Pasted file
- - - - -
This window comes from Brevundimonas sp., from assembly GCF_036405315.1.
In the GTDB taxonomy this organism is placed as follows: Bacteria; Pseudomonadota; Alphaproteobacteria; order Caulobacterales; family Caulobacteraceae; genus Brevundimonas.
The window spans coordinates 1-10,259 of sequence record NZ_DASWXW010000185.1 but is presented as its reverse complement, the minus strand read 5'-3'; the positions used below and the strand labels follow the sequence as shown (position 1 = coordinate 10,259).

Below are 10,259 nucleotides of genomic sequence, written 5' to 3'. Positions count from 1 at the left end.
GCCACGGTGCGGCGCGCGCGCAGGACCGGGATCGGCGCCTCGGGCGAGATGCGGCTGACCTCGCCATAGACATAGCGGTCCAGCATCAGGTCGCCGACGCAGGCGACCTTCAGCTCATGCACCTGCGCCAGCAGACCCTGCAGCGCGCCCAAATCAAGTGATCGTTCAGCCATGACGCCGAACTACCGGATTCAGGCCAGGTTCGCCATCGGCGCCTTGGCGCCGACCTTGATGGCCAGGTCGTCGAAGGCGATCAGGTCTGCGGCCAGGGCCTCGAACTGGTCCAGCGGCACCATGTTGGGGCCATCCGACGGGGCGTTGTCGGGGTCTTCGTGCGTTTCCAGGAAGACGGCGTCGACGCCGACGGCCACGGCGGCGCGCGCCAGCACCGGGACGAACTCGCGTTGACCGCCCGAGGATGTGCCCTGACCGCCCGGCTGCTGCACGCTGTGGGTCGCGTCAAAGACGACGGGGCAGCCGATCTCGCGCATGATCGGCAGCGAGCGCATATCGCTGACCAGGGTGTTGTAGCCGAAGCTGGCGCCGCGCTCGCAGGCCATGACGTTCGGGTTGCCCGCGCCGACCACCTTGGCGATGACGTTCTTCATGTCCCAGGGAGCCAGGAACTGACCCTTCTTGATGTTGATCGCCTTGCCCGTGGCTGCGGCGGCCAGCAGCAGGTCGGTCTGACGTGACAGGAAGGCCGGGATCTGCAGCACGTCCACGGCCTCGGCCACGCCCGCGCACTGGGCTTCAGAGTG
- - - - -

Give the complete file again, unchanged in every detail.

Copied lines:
This window comes from Brevundimonas sp., from assembly GCF_036405315.1.
In the GTDB taxonomy this organism is placed as follows: Bacteria; Pseudomonadota; Alphaproteobacteria; order Caulobacterales; family Caulobacteraceae; genus Brevundimonas.
The window spans coordinates 1-10,259 of sequence record NZ_DASWXW010000185.1 but is presented as its reverse complement, the minus strand read 5'-3'; the positions used below and the strand labels follow the sequence as shown (position 1 = coordinate 10,259).

Below are 10,259 nucleotides of genomic sequence, written 5' to 3'. Positions count from 1 at the left end.
GCCACGGTGCGGCGCGCGCGCAGGACCGGGATCGGCGCCTCGGGCGAGATGCGGCTGACCTCGCCATAGACATAGCGGTCCAGCATCAGGTCGCCGACGCAGGCGACCTTCAGCTCATGCACCTGCGCCAGCAGACCCTGCAGCGCGCCCAAATCAAGTGATCGTTCAGCCATGACGCCGAACTACCGGATTCAGGCCAGGTTCGCCATCGGCGCCTTGGCGCCGACCTTGATGGCCAGGTCGTCGAAGGCGATCAGGTCTGCGGCCAGGGCCTCGAACTGGTCCAGCGGCACCATGTTGGGGCCATCCGACGGGGCGTTGTCGGGGTCTTCGTGCGTTTCCAGGAAGACGGCGTCGACGCCGACGGCCACGGCGGCGCGCGCCAGCACCGGGACGAACTCGCGTTGACCGCCCGAGGATGTGCCCTGACCGCCCGGCTGCTGCACGCTGTGGGTCGCGTCAAAGACGACGGGGCAGCCGATCTCGCGCATGATCGGCAGCGAGCGCATATCGCTGACCAGGGTGTTGTAGCCGAAGCTGGCGCCGCGCTCGCAGGCCATGACGTTCGGGTTGCCCGCGCCGACCACCTTGGCGATGACGTTCTTCATGTCCCAGGGAGCCAGGAACTGACCCTTCTTGATGTTGATCGCCTTGCCCGTGGCTGCGGCGGCCAGCAGCAGGTCGGTCTGACGTGACAGGAAGGCCGGGATCTGCAGCACGTCCACGGCCTCGGCCACGCCCGCGCACTGGGCTTCAGAGTG